Tuesday, September 28, 2010


Hello. My name is Jill Sullivan and I'm a Facebook addict.

Well...maybe I'm more of a Facebook stalker. I find myself checking Facebook several times a day. I rarely post anything myself, but I love reading about what everybody else is up to. I guess basically that just means I'm nosy. But you know what, if I didn't keep up with Facebook, I wouldn't have any idea what was going on in the world. I mean, how would I know when my friends' kids have the stomach virus, or what the best Sonic drink is, or who's having a baby (or a grandbaby), or who everybody thinks should go home on Dancing With the Stars? How could I possibly get by in life without knowing these crucial things?

I spent some time this afternoon perusing Hannah's Facebook page. She started her Facebook membership in April of 2007, when she was 15, and a sophomore in high school. I went all the way back to that point and read through all the entries. I've done this before, but it's been a long time. And once again, I was amazed at my own daughter. The majority of her statuses revolve around doing things with her family...celebrating holidays and birthdays, shopping, hunting, and watching the Razorback football on TV. The rest of her statuses are school-related...homework, test grades, Panther sporting events.

After her cancer diagnosis, she posts frequently about her treatments, but almost always in a positive light. Things like, "Hannah Sullivan is doing good. Thanks for the prayers...I can really feel it!"; "Hannah Sullivan is a much stronger person"; "Hannah Sullivan is happy I have no side effects from treatment so far" and "Hannah Sullivan is amazed by people these days". Sometimes you can see the sick child coming through: "Hannah Sullivan is drained"; "Hannah Sullivan thinks the radiation is killing my throat...but my spirits are up. I'm just so tired"; "Hannah Sullivan is enjoying being home after the annoying day of getting another platelet transfusion". Her last post was on November 22, 2008: "Hannah Sullivan is happy because I don't have to be isolated anymore!" After that, she accepted some friend requests and joined some groups, but she never posted again. Her close-up vision was deteriorating rapidly, and it was just too difficult for her to type. Many, many wonderful people posted messages of encouragement on her wall over the months of her illness, and those messages will always be treasured by our family.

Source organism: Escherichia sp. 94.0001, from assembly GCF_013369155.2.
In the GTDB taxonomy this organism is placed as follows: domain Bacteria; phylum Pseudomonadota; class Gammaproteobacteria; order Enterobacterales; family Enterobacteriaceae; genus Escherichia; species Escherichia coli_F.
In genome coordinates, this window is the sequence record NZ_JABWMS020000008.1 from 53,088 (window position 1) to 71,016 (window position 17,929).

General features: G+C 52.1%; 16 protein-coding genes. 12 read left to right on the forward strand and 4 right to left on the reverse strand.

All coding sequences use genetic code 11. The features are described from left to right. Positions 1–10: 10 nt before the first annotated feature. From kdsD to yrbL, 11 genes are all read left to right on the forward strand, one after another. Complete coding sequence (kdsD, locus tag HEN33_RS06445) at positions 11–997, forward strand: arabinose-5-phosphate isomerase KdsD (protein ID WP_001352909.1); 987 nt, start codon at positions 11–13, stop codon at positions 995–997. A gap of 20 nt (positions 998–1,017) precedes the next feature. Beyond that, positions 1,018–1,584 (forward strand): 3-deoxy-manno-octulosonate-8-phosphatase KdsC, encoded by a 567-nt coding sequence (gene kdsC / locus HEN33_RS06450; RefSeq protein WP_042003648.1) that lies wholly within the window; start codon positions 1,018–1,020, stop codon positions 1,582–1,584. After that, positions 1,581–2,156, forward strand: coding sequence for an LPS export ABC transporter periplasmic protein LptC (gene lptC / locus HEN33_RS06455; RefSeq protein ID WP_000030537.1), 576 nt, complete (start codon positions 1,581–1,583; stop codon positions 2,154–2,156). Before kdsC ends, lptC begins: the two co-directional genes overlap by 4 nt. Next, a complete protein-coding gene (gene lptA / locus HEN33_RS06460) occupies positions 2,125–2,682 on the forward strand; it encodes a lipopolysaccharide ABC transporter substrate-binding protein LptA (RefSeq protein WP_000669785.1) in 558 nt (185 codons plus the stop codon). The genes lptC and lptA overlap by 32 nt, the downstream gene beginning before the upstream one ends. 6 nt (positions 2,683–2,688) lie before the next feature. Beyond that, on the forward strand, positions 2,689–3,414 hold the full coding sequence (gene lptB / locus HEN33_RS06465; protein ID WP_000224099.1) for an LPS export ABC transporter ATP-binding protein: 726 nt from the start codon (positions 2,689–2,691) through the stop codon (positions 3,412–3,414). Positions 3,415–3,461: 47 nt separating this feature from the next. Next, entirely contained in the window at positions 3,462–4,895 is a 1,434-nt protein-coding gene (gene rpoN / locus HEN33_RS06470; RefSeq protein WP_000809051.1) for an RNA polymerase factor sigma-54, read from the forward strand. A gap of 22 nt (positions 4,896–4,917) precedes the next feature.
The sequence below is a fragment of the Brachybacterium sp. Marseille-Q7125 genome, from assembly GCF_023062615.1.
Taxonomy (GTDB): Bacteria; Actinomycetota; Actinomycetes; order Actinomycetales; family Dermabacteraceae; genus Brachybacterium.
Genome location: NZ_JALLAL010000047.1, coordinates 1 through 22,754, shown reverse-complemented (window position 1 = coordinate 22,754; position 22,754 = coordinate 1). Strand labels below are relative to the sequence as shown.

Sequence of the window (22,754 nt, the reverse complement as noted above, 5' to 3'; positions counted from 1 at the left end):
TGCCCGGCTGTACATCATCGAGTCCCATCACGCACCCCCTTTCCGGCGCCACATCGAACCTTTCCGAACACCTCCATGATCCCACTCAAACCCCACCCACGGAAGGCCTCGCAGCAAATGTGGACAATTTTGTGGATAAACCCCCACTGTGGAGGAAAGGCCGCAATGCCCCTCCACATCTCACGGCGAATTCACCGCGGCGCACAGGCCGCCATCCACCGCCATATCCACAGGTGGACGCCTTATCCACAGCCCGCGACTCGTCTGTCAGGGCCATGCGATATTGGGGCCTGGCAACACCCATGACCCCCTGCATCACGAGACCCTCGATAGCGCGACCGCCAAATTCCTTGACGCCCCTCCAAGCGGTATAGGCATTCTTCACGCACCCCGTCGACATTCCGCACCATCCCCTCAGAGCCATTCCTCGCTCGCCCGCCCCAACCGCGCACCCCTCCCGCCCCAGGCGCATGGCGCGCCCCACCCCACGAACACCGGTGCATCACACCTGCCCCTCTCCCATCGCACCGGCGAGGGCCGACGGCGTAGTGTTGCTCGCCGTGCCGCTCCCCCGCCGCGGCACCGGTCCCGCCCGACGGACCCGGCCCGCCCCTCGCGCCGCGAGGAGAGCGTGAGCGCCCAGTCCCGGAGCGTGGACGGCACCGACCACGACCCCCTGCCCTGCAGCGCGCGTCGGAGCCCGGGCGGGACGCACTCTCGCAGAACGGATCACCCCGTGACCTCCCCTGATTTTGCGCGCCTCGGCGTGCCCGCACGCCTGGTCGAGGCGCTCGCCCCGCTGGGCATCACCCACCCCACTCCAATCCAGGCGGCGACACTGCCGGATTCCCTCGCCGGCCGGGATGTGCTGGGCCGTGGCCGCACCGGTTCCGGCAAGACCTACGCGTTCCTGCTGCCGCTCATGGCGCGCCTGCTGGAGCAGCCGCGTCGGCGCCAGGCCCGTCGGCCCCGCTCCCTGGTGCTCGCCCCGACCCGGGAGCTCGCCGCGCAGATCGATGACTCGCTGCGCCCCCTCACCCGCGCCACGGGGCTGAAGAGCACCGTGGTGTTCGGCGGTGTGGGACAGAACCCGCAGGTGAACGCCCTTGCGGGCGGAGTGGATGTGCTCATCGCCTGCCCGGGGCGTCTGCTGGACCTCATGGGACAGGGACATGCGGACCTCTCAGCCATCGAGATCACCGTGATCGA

Hannah actually set up my Facebook page for me, and I am her "friend", so I can access anything on her page; however, I don't have her password, so I can't change anything. After she went to Heaven, I wanted to update her status, and I tried every password that I had ever known her to use...none of them worked. So her Facebook page has remained just like she left it, except for the messages her sweet friends and family still write on there from time to time. Those messages are so special to me, as well. It's always nice to know that she's being remembered and thought about.

What really amused me today, as I scrolled through her Facebook info, were the groups she joined along the way. Hannah was very politically aware (I can't imagine how that happened, since FOX news is the only channel we watch in our house!) and she was a member of the following groups:

--Stop Hillary Clinton (One Million Strong Against Hillary)
--Stop Barack Obama (One Million Strong and Counting)
--Mitt Romney Will Bring America Back
--Mike Huckabee for President 2012
--The Clinton Presidential Library Looks Like a Trailer House

In the "Likes & Interests" section on her Info page (where most teenagers put things like hanging out with friends, playing sports, cheerleading, etc.) she instead has three people listed: John McCain, Mike Huckabee, and Sarah Palin. I promise you, we did not brainwash this child!

I thought these were some funny groups for her to join:

--I've Been Called Hannah Banana Several Times
--My Name is a Palindrome and I'm Awesome
--Hair Straightening Appreciation Society
--I Will Go Out of My Way to Step on a Leaf that Looks Particularly Crunchy
--Dora the Explorer is Sooooo an Illegal Immigrant

She was a member of two groups that were set up in her honor:

--We Love Hannah Sullivan
--Our Prayer for Hannah Sullivan

There was also a third group, which she never got to join:

--Hannah Sullivan Is My Hero and Inspiration

Her membership in this group made me sad:

--Class of 2010

And her membership in this group made me smile:

--I Will Always Love My Momma

But what makes me smile the biggest is what she has listed under her Bio on her Info page:

"I love Jesus, and I try to live for Him every day!"

Saturday, September 25, 2010

Two Years Ago... (continued)

Picking up the story from yesterday....

After a mostly sleepless night, Brad and I got up the next morning, steeling ourselves for what we might hear from Children's Hospital that day. We put on our brave faces for the girls, and woke them up as usual for school. Hannah woke up feeling good that day, and was excited about going to school, because she was going to be ordering her senior ring that day. She had already picked it out from a school ring catalog, and knew exactly what she wanted. So, Brad went to work (as principal at Hannah's high school) and I dropped the girls off at school. I was supposed to go to work that day too, but I just couldn't. I called our school secretary and told her that I wouldn't be in, without any further explanation. Of course, by this time, they were used to me missing work with Hannah, so she didn't question it.